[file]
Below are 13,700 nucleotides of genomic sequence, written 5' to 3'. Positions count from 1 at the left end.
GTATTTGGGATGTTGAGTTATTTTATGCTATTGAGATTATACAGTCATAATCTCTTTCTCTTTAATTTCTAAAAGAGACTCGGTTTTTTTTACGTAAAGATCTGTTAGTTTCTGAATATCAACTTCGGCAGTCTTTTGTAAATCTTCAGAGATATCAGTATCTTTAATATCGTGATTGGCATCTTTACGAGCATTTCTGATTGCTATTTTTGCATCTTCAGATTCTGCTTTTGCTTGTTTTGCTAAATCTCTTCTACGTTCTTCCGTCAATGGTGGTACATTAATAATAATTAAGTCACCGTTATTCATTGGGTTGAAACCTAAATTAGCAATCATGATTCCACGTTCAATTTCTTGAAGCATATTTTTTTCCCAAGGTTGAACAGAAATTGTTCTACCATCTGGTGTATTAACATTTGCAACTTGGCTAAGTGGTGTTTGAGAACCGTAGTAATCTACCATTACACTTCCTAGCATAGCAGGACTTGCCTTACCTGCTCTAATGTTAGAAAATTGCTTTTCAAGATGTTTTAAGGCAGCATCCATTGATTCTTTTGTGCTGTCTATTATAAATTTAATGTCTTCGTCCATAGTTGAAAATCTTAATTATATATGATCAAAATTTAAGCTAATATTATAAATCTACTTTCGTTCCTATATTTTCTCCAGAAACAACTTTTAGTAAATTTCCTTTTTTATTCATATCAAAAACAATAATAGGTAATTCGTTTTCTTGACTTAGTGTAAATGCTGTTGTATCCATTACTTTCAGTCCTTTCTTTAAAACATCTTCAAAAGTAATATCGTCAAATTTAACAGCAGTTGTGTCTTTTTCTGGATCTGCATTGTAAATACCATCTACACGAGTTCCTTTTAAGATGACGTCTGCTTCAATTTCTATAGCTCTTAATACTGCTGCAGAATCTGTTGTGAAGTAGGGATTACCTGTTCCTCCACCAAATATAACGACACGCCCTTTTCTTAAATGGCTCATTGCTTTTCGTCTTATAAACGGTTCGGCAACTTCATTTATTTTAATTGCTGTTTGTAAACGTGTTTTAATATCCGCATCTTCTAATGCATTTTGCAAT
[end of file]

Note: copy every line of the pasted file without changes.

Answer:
Below are 13,700 nucleotides of genomic sequence, written 5' to 3'. Positions count from 1 at the left end.
GTATTTGGGATGTTGAGTTATTTTATGCTATTGAGATTATACAGTCATAATCTCTTTCTCTTTAATTTCTAAAAGAGACTCGGTTTTTTTTACGTAAAGATCTGTTAGTTTCTGAATATCAACTTCGGCAGTCTTTTGTAAATCTTCAGAGATATCAGTATCTTTAATATCGTGATTGGCATCTTTACGAGCATTTCTGATTGCTATTTTTGCATCTTCAGATTCTGCTTTTGCTTGTTTTGCTAAATCTCTTCTACGTTCTTCCGTCAATGGTGGTACATTAATAATAATTAAGTCACCGTTATTCATTGGGTTGAAACCTAAATTAGCAATCATGATTCCACGTTCAATTTCTTGAAGCATATTTTTTTCCCAAGGTTGAACAGAAATTGTTCTACCATCTGGTGTATTAACATTTGCAACTTGGCTAAGTGGTGTTTGAGAACCGTAGTAATCTACCATTACACTTCCTAGCATAGCAGGACTTGCCTTACCTGCTCTAATGTTAGAAAATTGCTTTTCAAGATGTTTTAAGGCAGCATCCATTGATTCTTTTGTGCTGTCTATTATAAATTTAATGTCTTCGTCCATAGTTGAAAATCTTAATTATATATGATCAAAATTTAAGCTAATATTATAAATCTACTTTCGTTCCTATATTTTCTCCAGAAACAACTTTTAGTAAATTTCCTTTTTTATTCATATCAAAAACAATAATAGGTAATTCGTTTTCTTGACTTAGTGTAAATGCTGTTGTATCCATTACTTTCAGTCCTTTCTTTAAAACATCTTCAAAAGTAATATCGTCAAATTTAACAGCAGTTGTGTCTTTTTCTGGATCTGCATTGTAAATACCATCTACACGAGTTCCTTTTAAGATGACGTCTGCTTCAATTTCTATAGCTCTTAATACTGCTGCAGAATCTGTTGTGAAGTAGGGATTACCTGTTCCTCCACCAAATATAACGACACGCCCTTTTCTTAAATGGCTCATTGCTTTTCGTCTTATAAACGGTTCGGCAACTTCATTTATTTTAATTGCTGTTTGTAAACGTGTTTTAATATCCGCATCTTCTAATGCATTTTGCAAT